Bot war: Here's how you can theoretically use adversarial AI to evade YouTube's hard-line copyright-detecting AI

www.theregister.co.uk | 6/19/2019 | Staff
stefania (Posted by) Level 3
Click For Photo: https://regmedia.co.uk/2018/08/08/listening_music.jpg

Analysis YouTube is understood to use machine-learning algorithms to identify copyrighted material in user-uploaded videos, so that, in theory at least, any artists featured are properly compensated for their work. This system works more or less, though it is not without its controversies.

Concerns over heavy-handedness and fair use rights aside, it turns out AI algorithms can, allegedly subtly, tweak the audio in video submissions so that any copyrighted music present can evade detection by YouTube's AI bots after they are uploaded.

Boffins - University - Maryland - America - Code

Boffins at University of Maryland in America reckon their code successfully manipulated the audio in two songs – Stevie Wonder’s smash hit Signed, Sealed, Delivered that peaked at number 3 in 1970; and Kesha’s infectious track Tik Tok, which topped the chart in 2010 – so that after they were uploaded to YouTube, they avoided detection, and still sounded more or less the same as the originals.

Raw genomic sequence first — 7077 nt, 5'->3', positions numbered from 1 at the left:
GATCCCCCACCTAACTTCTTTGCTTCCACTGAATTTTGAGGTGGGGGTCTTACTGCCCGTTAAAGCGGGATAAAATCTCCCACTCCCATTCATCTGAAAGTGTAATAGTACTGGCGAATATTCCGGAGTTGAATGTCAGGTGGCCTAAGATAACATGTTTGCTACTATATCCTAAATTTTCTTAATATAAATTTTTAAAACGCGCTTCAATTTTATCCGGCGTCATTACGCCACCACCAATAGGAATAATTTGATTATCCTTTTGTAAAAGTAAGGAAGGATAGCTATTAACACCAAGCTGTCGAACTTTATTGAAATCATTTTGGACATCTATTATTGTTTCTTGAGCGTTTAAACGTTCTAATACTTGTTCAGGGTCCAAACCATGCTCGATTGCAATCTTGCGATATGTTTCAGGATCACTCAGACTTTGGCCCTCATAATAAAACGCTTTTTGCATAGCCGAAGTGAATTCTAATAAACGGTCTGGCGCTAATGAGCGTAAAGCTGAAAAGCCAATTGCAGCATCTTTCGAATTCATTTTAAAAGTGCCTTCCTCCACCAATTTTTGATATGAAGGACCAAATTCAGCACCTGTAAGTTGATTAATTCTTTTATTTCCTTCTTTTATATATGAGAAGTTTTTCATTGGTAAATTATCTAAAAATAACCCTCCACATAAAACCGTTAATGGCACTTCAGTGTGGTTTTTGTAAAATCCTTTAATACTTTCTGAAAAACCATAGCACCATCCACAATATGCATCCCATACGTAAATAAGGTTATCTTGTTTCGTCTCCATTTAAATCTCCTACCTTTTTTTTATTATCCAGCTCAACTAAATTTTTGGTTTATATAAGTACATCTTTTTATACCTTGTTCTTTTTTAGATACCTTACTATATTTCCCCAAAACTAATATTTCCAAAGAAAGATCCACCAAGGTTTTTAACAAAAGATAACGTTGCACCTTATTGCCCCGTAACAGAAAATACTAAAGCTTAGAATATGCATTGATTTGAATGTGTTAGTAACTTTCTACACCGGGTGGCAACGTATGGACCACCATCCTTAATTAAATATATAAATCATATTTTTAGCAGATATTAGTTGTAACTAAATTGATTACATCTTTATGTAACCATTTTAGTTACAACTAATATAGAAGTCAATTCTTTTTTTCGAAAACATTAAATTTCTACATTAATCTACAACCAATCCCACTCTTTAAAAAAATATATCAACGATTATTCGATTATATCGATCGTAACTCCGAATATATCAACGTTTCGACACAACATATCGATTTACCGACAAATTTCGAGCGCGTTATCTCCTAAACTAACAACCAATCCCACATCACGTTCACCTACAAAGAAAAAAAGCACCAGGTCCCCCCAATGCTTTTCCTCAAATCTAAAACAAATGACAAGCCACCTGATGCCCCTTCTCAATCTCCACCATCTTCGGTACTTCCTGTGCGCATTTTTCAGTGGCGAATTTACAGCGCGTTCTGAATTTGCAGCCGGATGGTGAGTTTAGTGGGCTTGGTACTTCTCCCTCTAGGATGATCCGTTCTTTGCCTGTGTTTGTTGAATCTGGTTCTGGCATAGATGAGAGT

This doctored audio is a type of adversarial attack in which neural networks tweak an input, such as a photograph, to produce a slightly vandalized output that hoodwinks another neural network into misidentifying that input data. Adversarial attacks are most commonly performed on computer vision models, such as the carefully tweaked toy turtle that was subsequently mistaken by machine-learning software for a gun.

Audio - Systems - YouTube - Copyright - Detectives

And, yes, adversarial audio can be crafted, too, causing systems such as YouTube's digital copyright detectives to misidentify the music – as described by the Uni of Maryland team in this academic paper [PDF] shared online this week.

The adversarial audio derived from the aforementioned Stevie Wonder and Kesha’s songs were used to attack Youtube’s Content ID algorithm. Every time a video is uploaded to YouTube, it’s automatically scanned by Content ID, which checks to see if the footage and audio in the clip match any of the material in its database of...
(Excerpt) Read more at: www.theregister.co.uk
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